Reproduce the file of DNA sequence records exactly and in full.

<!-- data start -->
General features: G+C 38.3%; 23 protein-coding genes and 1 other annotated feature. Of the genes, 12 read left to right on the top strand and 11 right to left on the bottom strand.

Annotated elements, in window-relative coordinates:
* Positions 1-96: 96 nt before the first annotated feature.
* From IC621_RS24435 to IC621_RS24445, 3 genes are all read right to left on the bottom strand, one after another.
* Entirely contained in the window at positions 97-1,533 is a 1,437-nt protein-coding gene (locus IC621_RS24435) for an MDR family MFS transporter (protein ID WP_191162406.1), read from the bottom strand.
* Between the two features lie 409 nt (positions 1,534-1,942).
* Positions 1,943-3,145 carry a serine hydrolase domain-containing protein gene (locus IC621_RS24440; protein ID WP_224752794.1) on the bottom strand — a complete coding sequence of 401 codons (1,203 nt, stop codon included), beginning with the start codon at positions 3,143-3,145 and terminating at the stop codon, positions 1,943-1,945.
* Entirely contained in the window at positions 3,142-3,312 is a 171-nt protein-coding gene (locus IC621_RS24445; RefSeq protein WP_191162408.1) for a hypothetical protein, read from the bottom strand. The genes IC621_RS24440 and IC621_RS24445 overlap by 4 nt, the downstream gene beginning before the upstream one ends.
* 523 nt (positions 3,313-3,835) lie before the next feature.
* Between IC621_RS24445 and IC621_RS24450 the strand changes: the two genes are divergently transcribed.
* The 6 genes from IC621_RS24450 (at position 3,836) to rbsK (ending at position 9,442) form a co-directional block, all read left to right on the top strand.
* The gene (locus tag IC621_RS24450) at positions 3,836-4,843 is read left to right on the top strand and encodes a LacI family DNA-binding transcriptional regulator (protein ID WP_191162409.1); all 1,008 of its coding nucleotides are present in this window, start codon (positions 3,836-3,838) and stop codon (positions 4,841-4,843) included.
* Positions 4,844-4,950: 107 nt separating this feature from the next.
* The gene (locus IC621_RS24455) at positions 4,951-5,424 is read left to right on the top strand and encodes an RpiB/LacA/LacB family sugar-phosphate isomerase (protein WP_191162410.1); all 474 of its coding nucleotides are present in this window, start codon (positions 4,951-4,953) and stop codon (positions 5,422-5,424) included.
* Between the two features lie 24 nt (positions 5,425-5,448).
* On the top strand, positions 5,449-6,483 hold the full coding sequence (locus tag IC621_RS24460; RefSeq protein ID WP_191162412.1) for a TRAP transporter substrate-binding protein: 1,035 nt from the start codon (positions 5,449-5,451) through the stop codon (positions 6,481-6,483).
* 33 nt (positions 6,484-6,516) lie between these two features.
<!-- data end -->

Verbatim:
General features: G+C 38.3%; 23 protein-coding genes and 1 other annotated feature. Of the genes, 12 read left to right on the top strand and 11 right to left on the bottom strand.

Annotated elements, in window-relative coordinates:
* Positions 1-96: 96 nt before the first annotated feature.
* From IC621_RS24435 to IC621_RS24445, 3 genes are all read right to left on the bottom strand, one after another.
* Entirely contained in the window at positions 97-1,533 is a 1,437-nt protein-coding gene (locus IC621_RS24435) for an MDR family MFS transporter (protein ID WP_191162406.1), read from the bottom strand.
* Between the two features lie 409 nt (positions 1,534-1,942).
* Positions 1,943-3,145 carry a serine hydrolase domain-containing protein gene (locus IC621_RS24440; protein ID WP_224752794.1) on the bottom strand — a complete coding sequence of 401 codons (1,203 nt, stop codon included), beginning with the start codon at positions 3,143-3,145 and terminating at the stop codon, positions 1,943-1,945.
* Entirely contained in the window at positions 3,142-3,312 is a 171-nt protein-coding gene (locus IC621_RS24445; RefSeq protein WP_191162408.1) for a hypothetical protein, read from the bottom strand. The genes IC621_RS24440 and IC621_RS24445 overlap by 4 nt, the downstream gene beginning before the upstream one ends.
* 523 nt (positions 3,313-3,835) lie before the next feature.
* Between IC621_RS24445 and IC621_RS24450 the strand changes: the two genes are divergently transcribed.
* The 6 genes from IC621_RS24450 (at position 3,836) to rbsK (ending at position 9,442) form a co-directional block, all read left to right on the top strand.
* The gene (locus tag IC621_RS24450) at positions 3,836-4,843 is read left to right on the top strand and encodes a LacI family DNA-binding transcriptional regulator (protein ID WP_191162409.1); all 1,008 of its coding nucleotides are present in this window, start codon (positions 3,836-3,838) and stop codon (positions 4,841-4,843) included.
* Positions 4,844-4,950: 107 nt separating this feature from the next.
* The gene (locus IC621_RS24455) at positions 4,951-5,424 is read left to right on the top strand and encodes an RpiB/LacA/LacB family sugar-phosphate isomerase (protein WP_191162410.1); all 474 of its coding nucleotides are present in this window, start codon (positions 4,951-4,953) and stop codon (positions 5,422-5,424) included.
* Between the two features lie 24 nt (positions 5,425-5,448).
* On the top strand, positions 5,449-6,483 hold the full coding sequence (locus tag IC621_RS24460; RefSeq protein ID WP_191162412.1) for a TRAP transporter substrate-binding protein: 1,035 nt from the start codon (positions 5,449-5,451) through the stop codon (positions 6,481-6,483).
* 33 nt (positions 6,484-6,516) lie between these two features.